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Scaling Back Dining to Get A Bigger Slice Of The Pie

Chad Mackay
Fire & Vine Hospitality
Vistage member since 2004

On March 12, 2020, Chad Mackay did the last thing he ever thought he would. The CEO of Seattle-based Fire & Vine Hospitality laid off 90% of his staff and closed all of the high-end restaurants he managed in the Pacific Northwest. Mackay had little choice: The COVID-19 pandemic was in full swing. “We were burning money by staying open,” he recalls.

For the next two weeks, Mackay and the remaining members of his corporate team hunkered down in their home offices. “And then we decided ‘hibernating’ was no longer the operative phrase,” he says. “Here was a chance to do all the things we always wanted to do with the business and make it work better than ever.”

As part of the company’s strategic planning, Mackay adopted a third-party cash-management framework that became instrumental in the coming months. It helped him and his team determine how much to apply for in Paycheck Protection Program loans, where to spend money, when and where to relaunch, and how many employees to bring back. He also used the EOS Vision/Traction Organization to reimagine the company’s strategy and develop a succinct, one-page business plan. Vistage helped Mackay recognize who to engage in that process and what expectations to set for different levels of employees.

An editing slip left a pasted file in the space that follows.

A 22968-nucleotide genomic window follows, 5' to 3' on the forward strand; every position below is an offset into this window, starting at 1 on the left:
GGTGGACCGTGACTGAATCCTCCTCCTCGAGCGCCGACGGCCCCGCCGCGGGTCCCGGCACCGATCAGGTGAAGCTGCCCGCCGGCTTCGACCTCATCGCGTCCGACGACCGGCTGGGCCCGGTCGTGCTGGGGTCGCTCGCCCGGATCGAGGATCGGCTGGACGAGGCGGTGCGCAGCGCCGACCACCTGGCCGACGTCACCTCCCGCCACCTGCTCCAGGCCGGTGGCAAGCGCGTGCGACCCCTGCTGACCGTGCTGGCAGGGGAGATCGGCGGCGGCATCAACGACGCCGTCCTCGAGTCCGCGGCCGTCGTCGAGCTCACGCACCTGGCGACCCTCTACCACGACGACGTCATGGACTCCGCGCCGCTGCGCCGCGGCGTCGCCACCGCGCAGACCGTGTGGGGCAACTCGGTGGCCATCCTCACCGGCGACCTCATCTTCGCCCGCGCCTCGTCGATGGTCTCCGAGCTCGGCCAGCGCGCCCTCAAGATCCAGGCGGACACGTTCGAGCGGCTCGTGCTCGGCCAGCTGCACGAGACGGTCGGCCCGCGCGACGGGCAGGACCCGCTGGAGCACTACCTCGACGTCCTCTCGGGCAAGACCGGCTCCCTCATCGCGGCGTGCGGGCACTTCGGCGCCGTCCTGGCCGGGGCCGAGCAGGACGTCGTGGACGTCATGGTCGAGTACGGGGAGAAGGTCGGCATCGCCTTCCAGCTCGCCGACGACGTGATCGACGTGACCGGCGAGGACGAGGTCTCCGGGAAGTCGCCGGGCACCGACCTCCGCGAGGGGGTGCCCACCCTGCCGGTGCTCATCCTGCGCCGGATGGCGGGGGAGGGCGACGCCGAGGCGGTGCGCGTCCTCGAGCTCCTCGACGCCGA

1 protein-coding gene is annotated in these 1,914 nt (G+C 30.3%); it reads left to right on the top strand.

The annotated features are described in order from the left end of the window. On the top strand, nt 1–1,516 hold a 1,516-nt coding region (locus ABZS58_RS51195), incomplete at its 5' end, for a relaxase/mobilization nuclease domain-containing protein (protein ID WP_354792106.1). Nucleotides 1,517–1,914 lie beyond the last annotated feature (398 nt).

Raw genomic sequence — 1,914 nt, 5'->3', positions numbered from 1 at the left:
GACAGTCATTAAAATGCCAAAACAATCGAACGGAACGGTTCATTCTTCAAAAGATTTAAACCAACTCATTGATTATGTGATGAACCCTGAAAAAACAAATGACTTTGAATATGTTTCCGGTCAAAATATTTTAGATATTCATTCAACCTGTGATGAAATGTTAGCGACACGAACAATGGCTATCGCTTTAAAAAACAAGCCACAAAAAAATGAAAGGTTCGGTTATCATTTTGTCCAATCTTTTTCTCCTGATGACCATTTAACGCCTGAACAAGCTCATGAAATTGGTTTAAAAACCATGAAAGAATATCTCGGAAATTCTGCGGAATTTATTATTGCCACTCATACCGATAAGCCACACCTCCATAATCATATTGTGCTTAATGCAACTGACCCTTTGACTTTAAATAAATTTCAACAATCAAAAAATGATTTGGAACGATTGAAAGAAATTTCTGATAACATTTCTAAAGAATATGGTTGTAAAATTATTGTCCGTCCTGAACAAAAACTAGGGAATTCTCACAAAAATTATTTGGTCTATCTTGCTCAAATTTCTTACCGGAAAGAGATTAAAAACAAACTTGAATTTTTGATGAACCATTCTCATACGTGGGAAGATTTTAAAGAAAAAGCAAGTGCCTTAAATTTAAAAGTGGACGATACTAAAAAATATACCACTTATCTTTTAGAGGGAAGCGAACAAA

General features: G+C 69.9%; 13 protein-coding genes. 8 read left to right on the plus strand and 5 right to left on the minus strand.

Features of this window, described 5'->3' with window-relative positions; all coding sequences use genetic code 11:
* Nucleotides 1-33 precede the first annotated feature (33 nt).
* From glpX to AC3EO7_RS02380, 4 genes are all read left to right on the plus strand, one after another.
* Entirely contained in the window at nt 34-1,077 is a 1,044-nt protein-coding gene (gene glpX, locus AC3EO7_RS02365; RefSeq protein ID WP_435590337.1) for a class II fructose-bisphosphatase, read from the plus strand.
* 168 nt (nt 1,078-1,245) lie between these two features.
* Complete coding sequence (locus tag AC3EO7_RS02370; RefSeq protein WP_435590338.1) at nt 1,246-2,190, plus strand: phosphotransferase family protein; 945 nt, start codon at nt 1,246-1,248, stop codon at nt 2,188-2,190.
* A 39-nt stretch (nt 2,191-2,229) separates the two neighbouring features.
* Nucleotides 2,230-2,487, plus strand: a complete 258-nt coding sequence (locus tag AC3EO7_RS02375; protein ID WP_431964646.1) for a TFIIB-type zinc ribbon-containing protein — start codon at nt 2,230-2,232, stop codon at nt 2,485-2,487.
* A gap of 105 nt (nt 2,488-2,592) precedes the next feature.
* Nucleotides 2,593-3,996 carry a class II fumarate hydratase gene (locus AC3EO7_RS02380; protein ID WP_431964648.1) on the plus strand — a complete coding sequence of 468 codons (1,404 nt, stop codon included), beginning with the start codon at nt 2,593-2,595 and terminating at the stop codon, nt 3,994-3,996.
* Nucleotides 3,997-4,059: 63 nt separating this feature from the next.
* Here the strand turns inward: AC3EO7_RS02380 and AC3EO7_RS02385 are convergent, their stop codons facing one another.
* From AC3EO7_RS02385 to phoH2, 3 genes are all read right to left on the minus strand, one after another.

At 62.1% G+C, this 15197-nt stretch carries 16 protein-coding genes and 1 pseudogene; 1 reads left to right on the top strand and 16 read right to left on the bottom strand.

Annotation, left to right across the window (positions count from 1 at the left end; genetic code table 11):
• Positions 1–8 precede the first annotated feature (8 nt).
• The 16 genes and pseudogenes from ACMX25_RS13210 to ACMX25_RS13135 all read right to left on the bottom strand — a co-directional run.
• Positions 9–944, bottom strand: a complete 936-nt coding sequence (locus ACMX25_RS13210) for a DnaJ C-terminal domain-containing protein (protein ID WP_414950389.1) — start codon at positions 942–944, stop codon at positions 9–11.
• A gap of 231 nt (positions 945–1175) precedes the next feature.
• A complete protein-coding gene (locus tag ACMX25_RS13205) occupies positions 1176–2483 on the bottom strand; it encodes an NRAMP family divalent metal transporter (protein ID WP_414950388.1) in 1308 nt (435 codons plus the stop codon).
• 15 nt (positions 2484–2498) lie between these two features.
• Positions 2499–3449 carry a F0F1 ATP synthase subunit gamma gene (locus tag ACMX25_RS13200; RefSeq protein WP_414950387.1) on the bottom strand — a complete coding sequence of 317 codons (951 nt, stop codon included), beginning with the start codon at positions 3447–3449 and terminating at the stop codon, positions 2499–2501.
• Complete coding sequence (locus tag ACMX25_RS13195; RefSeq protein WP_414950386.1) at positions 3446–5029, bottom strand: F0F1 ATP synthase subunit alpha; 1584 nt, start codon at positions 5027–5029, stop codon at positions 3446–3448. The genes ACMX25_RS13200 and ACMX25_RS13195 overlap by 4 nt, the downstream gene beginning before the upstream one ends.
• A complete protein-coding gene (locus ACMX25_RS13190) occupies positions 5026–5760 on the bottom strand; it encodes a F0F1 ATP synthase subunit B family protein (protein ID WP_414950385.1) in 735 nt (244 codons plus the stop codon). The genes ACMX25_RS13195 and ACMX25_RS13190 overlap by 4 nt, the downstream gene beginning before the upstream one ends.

“Here was a chance to do all the things we always wanted to do with the business and make it work better than ever.”

What emerged was a much tighter business model. Mackay realized his restaurants didn’t need to offer lunch and dinner seven days a week; they could open for dinner only, five days a week, and still turn a healthy profit. He also identified new metrics — particularly sales-per-labor-hour — for monitoring and adapting to market fluctuations.

“Revenue is fantastic, but sales-per-labor-hour tells me if we’re profitable or not,” he says. “It’s a great key indicator.”

By the end of 2022, Fire & Vine Hospitality’s restaurants were up and running again. The company also opened a new hotel lounge and event space that Mackay expects to generate approximately $10 million in business annually.

Without question, Mackay says, the business is stronger now than it was before the pandemic.

“We’ve beat our pre-pandemic numbers, but with 40% less staff,” Mackay says. “I’ll tell you this: I’m fully a believer now that ‘less is more.’”

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